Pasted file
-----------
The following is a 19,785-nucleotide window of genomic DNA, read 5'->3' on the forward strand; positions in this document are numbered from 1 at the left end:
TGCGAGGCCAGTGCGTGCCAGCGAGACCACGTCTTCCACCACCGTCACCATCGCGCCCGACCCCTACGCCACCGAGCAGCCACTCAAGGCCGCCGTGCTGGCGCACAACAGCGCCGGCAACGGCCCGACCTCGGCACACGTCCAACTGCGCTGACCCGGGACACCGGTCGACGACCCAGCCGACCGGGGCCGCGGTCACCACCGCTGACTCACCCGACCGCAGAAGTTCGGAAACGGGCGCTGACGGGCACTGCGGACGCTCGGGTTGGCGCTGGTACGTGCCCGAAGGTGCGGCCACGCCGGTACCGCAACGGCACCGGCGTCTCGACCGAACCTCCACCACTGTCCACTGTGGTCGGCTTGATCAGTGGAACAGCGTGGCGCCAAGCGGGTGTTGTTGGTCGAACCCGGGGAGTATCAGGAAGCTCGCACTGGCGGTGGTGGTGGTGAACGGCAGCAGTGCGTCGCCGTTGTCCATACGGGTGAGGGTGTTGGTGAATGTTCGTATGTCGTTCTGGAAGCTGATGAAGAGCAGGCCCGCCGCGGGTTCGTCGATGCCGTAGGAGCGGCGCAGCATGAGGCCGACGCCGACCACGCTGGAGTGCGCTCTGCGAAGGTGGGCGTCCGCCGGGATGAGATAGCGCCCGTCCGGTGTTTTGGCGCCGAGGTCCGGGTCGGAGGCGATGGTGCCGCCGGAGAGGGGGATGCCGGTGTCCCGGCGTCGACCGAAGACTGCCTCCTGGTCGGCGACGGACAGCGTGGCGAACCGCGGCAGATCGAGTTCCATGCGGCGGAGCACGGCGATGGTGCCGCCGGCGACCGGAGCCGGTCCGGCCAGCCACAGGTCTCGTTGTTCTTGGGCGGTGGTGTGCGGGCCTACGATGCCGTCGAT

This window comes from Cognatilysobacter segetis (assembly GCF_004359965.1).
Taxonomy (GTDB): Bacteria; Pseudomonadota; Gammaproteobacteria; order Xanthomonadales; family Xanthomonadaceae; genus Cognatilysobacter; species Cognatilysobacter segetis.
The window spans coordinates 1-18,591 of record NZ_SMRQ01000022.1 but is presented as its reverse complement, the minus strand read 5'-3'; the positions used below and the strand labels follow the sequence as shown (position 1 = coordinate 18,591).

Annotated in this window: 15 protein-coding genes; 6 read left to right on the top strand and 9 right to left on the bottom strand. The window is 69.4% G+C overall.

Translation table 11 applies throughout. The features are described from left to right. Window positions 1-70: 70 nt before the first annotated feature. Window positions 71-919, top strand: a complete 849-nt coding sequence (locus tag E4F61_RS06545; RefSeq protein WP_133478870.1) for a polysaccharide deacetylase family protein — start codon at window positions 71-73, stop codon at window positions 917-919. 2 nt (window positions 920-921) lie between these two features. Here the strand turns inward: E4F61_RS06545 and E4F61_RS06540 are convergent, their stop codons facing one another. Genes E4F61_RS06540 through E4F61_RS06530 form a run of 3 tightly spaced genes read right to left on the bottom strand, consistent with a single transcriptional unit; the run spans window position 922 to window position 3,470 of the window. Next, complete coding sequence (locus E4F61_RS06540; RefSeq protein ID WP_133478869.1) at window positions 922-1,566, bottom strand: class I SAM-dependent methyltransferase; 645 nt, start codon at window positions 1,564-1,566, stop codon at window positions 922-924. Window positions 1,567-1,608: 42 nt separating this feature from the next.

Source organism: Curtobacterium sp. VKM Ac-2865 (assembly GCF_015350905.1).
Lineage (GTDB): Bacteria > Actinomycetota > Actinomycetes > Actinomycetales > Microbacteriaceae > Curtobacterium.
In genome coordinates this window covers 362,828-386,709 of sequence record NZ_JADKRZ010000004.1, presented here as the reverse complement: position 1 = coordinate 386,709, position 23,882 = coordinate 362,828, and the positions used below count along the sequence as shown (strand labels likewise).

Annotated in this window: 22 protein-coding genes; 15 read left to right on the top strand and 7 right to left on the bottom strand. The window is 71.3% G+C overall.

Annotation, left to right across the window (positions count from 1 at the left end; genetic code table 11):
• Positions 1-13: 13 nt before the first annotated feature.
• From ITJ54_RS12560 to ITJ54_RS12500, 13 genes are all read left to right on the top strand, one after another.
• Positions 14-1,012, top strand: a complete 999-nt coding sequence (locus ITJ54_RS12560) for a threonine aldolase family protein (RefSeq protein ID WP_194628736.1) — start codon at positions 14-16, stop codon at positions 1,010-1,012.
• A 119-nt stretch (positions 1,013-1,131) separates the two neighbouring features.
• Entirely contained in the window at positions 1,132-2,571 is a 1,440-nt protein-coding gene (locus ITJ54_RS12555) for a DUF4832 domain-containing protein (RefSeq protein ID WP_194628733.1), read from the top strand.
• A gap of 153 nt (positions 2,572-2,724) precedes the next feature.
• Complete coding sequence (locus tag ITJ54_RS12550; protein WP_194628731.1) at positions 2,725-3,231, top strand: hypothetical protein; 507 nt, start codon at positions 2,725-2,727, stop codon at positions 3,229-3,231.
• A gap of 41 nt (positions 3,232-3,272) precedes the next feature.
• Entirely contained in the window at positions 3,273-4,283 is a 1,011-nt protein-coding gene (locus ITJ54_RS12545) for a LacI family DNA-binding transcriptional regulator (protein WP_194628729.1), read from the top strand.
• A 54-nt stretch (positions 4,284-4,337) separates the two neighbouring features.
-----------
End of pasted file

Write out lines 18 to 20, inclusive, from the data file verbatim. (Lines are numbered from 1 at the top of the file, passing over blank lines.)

• A gap of 153 nt (positions 2,572-2,724) precedes the next feature.
• Complete coding sequence (locus tag ITJ54_RS12550; protein WP_194628731.1) at positions 2,725-3,231, top strand: hypothetical protein; 507 nt, start codon at positions 2,725-2,727, stop codon at positions 3,229-3,231.
• A gap of 41 nt (positions 3,232-3,272) precedes the next feature.